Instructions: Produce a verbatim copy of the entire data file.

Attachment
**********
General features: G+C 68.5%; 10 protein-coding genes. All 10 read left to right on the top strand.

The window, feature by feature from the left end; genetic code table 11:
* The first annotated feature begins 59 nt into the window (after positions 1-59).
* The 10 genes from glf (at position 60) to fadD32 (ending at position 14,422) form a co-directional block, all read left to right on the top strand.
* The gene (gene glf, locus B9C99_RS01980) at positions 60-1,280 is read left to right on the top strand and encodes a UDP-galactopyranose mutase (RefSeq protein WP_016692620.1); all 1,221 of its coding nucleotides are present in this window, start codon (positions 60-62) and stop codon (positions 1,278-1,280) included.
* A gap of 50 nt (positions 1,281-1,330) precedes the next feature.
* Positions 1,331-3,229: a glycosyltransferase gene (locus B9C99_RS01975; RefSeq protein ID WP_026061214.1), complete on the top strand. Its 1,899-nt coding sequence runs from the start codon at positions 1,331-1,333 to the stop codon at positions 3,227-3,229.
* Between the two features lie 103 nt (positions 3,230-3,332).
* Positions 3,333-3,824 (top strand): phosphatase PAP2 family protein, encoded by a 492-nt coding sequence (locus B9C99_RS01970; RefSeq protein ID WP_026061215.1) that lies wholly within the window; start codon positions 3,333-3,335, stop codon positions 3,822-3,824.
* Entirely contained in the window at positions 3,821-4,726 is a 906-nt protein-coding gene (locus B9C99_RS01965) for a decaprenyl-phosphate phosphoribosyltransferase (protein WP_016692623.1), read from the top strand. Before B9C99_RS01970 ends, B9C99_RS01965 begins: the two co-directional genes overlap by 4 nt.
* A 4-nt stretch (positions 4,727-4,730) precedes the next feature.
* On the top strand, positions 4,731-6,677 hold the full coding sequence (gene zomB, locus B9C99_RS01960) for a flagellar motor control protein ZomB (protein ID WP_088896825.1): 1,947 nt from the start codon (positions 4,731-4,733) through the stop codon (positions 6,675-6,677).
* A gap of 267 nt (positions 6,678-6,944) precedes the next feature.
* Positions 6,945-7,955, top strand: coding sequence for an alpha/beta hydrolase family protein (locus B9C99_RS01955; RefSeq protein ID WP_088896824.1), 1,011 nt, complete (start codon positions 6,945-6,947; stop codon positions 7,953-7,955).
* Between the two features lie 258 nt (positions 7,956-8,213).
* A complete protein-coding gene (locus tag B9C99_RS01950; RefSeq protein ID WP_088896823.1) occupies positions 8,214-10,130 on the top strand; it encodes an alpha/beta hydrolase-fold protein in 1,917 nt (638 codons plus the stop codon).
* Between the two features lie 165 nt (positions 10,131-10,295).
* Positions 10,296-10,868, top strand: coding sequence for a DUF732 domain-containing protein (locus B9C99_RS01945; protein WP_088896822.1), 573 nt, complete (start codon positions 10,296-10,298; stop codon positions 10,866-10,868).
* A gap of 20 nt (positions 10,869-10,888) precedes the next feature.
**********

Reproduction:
General features: G+C 68.5%; 10 protein-coding genes. All 10 read left to right on the top strand.

The window, feature by feature from the left end; genetic code table 11:
* The first annotated feature begins 59 nt into the window (after positions 1-59).
* The 10 genes from glf (at position 60) to fadD32 (ending at position 14,422) form a co-directional block, all read left to right on the top strand.
* The gene (gene glf, locus B9C99_RS01980) at positions 60-1,280 is read left to right on the top strand and encodes a UDP-galactopyranose mutase (RefSeq protein WP_016692620.1); all 1,221 of its coding nucleotides are present in this window, start codon (positions 60-62) and stop codon (positions 1,278-1,280) included.
* A gap of 50 nt (positions 1,281-1,330) precedes the next feature.
* Positions 1,331-3,229: a glycosyltransferase gene (locus B9C99_RS01975; RefSeq protein ID WP_026061214.1), complete on the top strand. Its 1,899-nt coding sequence runs from the start codon at positions 1,331-1,333 to the stop codon at positions 3,227-3,229.
* Between the two features lie 103 nt (positions 3,230-3,332).
* Positions 3,333-3,824 (top strand): phosphatase PAP2 family protein, encoded by a 492-nt coding sequence (locus B9C99_RS01970; RefSeq protein ID WP_026061215.1) that lies wholly within the window; start codon positions 3,333-3,335, stop codon positions 3,822-3,824.
* Entirely contained in the window at positions 3,821-4,726 is a 906-nt protein-coding gene (locus B9C99_RS01965) for a decaprenyl-phosphate phosphoribosyltransferase (protein WP_016692623.1), read from the top strand. Before B9C99_RS01970 ends, B9C99_RS01965 begins: the two co-directional genes overlap by 4 nt.
* A 4-nt stretch (positions 4,727-4,730) precedes the next feature.
* On the top strand, positions 4,731-6,677 hold the full coding sequence (gene zomB, locus B9C99_RS01960) for a flagellar motor control protein ZomB (protein ID WP_088896825.1): 1,947 nt from the start codon (positions 4,731-4,733) through the stop codon (positions 6,675-6,677).
* A gap of 267 nt (positions 6,678-6,944) precedes the next feature.
* Positions 6,945-7,955, top strand: coding sequence for an alpha/beta hydrolase family protein (locus B9C99_RS01955; RefSeq protein ID WP_088896824.1), 1,011 nt, complete (start codon positions 6,945-6,947; stop codon positions 7,953-7,955).
* Between the two features lie 258 nt (positions 7,956-8,213).
* A complete protein-coding gene (locus tag B9C99_RS01950; RefSeq protein ID WP_088896823.1) occupies positions 8,214-10,130 on the top strand; it encodes an alpha/beta hydrolase-fold protein in 1,917 nt (638 codons plus the stop codon).
* Between the two features lie 165 nt (positions 10,131-10,295).
* Positions 10,296-10,868, top strand: coding sequence for a DUF732 domain-containing protein (locus B9C99_RS01945; protein WP_088896822.1), 573 nt, complete (start codon positions 10,296-10,298; stop codon positions 10,866-10,868).
* A gap of 20 nt (positions 10,869-10,888) precedes the next feature.